Retraction Watch

Tracking retractions as a window into the scientific process

Neuroscientist pleads guilty in court to fraud, gets two-year suspended sentence

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Bruce Murdoch

Bruce Murdoch

A Parkinson’s researcher pleaded guilty to fraud in court this morning in Brisbane, Australia, and received a two-year suspended sentence.

Court sentences for fraud are rare, to say the least. This one follows an investigation by Bruce Murdoch‘s former employer, the University of Queensland, into 92 papers — resulting in the retraction of three papers co-authored by Caroline Barwood, also facing fraud charges. The investigation was unable to find any evidence that published research cited in court had been ever carried out.

The Australian reported this morning that Murdoch:

was found guilty of falsifying research results in a paper published in the European Journal of Neurology in 2011.

This morning he pleaded guilty to 17 fraud-related charges and was sentenced in the Brisbane Magistrates Court.

Here are the problems with that paper, according to a press release that the University of Queensland issued in 2013 (a commendable move, which we reported on at the time):

As a result of its investigation to date, UQ has asked the journal that published the paper to retract it on the grounds that: “no primary data can be located, and no evidence has been found that the study described in the article was conducted.”

The Australian reported the financial consequences for the university:

Magistrate Tina Privitera said Professor Murdoch “knew the research was false” but accepted a $20,000 research grant, the Courier Mail reported.

The university also returned the first two instalments of a $300,000 bursary awarded to Dr Barwood by the Lions Medical Research Foundation. Foundation chairman Anthony Hodgson said yesterday the incident would not stop the organisation from financially backing the university’s academics in the future. “We accept that it’s a one-off thing,” Mr Hodgson said.

The Courier Mail reported on the further comments from the magistrate:

Ms Privitera said he “dug a deeper hole for himself” when the investigation commenced and he forged consent forms from so-called study participants.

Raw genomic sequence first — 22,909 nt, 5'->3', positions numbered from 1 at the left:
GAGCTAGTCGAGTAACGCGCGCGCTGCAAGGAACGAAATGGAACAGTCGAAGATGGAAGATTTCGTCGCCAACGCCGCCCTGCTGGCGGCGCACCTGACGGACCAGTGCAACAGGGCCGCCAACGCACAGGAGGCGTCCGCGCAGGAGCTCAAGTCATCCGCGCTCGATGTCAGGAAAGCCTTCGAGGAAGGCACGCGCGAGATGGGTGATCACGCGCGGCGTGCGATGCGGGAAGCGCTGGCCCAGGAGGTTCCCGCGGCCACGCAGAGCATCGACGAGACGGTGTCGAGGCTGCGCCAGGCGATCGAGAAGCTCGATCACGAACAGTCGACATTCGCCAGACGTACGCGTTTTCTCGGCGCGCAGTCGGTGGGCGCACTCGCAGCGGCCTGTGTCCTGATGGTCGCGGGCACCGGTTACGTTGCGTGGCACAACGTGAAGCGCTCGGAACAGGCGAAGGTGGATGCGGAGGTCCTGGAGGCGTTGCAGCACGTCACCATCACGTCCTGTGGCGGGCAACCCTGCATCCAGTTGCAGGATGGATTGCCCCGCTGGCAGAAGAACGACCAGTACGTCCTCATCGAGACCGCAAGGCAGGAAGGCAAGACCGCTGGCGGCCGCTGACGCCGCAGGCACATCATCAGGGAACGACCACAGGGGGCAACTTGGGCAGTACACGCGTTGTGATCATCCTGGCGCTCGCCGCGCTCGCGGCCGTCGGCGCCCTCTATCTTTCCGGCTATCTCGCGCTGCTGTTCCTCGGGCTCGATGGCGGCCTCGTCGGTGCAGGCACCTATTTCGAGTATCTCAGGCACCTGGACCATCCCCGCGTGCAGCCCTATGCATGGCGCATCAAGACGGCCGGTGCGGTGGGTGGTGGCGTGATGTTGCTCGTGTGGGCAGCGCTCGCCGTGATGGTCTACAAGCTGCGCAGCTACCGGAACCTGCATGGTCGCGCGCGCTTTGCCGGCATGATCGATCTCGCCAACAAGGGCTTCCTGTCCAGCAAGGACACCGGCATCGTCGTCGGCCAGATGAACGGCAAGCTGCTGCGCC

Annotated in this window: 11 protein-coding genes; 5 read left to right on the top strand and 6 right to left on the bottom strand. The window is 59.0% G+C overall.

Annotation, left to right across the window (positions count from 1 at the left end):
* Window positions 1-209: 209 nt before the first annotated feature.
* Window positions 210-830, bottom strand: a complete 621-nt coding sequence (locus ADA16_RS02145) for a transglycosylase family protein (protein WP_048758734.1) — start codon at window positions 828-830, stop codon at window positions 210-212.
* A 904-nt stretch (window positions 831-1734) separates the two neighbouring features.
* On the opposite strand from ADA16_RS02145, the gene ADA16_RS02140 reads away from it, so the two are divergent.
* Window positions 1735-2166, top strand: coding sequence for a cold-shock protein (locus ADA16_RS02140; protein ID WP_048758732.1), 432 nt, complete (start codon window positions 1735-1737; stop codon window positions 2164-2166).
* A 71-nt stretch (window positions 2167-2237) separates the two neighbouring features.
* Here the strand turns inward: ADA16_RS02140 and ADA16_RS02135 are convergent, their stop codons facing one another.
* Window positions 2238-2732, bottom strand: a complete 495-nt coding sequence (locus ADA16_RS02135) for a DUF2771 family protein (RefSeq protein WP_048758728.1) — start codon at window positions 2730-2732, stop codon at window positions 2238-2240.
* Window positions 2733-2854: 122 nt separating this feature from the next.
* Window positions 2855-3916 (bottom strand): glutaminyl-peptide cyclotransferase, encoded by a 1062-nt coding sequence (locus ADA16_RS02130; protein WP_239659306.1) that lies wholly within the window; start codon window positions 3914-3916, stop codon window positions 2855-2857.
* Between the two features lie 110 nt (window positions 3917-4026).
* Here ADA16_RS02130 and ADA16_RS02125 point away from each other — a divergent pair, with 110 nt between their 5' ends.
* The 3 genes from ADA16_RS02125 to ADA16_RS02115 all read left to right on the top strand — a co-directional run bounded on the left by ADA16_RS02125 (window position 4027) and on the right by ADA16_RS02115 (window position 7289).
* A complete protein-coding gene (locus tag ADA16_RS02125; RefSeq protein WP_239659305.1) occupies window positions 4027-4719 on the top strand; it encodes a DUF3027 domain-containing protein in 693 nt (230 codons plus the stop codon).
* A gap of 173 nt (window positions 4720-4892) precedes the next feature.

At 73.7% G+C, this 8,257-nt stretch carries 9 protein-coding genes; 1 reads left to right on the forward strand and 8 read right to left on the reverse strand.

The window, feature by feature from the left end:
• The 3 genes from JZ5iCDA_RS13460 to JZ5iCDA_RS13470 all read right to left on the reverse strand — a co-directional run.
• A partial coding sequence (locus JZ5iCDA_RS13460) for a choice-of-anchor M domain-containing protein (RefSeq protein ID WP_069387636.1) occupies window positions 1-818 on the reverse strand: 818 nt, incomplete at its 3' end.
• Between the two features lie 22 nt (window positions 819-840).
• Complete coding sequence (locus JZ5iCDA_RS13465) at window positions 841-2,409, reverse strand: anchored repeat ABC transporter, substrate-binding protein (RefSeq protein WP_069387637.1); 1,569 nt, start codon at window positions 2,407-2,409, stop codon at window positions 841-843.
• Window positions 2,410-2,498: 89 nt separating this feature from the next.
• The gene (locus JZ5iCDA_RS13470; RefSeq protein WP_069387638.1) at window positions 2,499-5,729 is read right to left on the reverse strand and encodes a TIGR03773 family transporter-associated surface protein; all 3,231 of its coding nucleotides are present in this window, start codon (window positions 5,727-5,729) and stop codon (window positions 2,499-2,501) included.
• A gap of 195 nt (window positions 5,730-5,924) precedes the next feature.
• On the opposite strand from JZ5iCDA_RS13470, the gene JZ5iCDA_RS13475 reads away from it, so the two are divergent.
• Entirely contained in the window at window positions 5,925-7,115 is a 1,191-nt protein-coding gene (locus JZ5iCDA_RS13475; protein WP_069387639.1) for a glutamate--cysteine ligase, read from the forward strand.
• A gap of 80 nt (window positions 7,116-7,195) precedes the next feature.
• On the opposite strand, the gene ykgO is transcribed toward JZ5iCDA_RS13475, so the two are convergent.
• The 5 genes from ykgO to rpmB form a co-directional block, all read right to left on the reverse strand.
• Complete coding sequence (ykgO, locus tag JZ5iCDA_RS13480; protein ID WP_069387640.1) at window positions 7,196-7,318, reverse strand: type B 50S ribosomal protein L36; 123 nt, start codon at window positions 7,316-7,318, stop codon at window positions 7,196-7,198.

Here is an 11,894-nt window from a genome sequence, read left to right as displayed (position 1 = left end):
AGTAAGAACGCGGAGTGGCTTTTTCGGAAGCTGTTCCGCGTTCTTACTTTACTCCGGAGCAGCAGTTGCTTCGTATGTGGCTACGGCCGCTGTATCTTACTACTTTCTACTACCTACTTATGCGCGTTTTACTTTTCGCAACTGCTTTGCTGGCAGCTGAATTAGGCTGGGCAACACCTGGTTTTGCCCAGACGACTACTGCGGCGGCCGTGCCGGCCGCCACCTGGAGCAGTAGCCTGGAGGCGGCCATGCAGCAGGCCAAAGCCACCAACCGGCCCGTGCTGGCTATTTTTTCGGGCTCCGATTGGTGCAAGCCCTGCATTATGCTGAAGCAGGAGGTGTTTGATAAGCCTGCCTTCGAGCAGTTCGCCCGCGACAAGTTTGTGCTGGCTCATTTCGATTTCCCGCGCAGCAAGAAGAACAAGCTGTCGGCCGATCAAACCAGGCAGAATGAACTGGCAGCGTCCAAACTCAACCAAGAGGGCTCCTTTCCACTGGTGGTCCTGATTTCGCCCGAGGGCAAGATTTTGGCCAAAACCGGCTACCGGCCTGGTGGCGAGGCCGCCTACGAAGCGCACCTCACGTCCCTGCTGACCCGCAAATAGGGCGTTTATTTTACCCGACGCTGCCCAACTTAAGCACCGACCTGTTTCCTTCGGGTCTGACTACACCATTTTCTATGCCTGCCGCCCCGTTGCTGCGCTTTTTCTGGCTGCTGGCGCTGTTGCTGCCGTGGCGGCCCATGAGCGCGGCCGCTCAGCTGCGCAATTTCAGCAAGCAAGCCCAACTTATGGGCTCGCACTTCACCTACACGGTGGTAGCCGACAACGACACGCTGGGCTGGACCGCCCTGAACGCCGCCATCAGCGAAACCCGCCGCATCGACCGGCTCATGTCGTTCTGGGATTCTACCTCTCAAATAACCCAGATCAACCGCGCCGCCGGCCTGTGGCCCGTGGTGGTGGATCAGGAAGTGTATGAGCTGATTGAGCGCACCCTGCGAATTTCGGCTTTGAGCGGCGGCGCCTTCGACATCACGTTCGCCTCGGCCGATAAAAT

“One named participant was in fact deceased at the time of the alleged research,” she said.

“Your false research was such as to give false hope to Parkinson’s researchers and Parkinson’s sufferers.”

Barwood also faced charges of fraud, and was granted bail in 2014.

It’s not often that we see stories of researchers getting sentenced by courts for fraud (even though more scientists are bringing misconduct disputes to the courthouse). Last year, a researcher who confessed to spiking blood samples to boost the findings of an HIV vaccine experiment was sentenced to almost five years in prison, and ordered to pay back millions in grant funding; only a handful of other scientists — such as Eric Poehlman and Scott Reuben — have also been sentenced to jail time for their deeds.

Update 3/31/16 10:23 p.m. eastern: We’ve received a statement from The University of Queensland Vice-Chancellor and President Professor Peter Høj:

This case is a clear example of The University of Queensland’s unstinting commitment to research integrity, and underscores the fact that we will investigate research misconduct matters forensically and refer the matters to relevant authorities where our findings dictate such action.

The handing down of a two-year suspended sentence in this particular case should be a clear warning that research misconduct is deplorable and unacceptable.

The University raised concerns about the matter with an academic journal and reported the case to the then Crime and Misconduct Commission (CMC) in September 2013.

UQ asked the European Journal of Neurology to retract a paper co-authored by Dr Murdoch on the grounds that “no primary data can be located, and no evidence has been found that the study described in the article was conducted”.

The University investigated the matter in accordance with its Research Misconduct Policy and Procedures, and the Australian Code for the Responsible Conduct of Research, developed by the National Health and Medical Research Council (NHMRC), the Australian Research Council (ARC) and Universities Australia.

Our investigations led to the retraction of two further papers and corrections or erratums on another four.

UQ has worked with a range of authorities to bring this case to its conclusion, and has reimbursed about $175,000 to funding bodies associated with Dr Murdoch’s work.

The University has been complimented for its proactive and open stance in regard to this matter.

UQ has ongoing educational programs to inform researchers of the responsible conduct of research, and I am confident that our researchers take research integrity very seriously.

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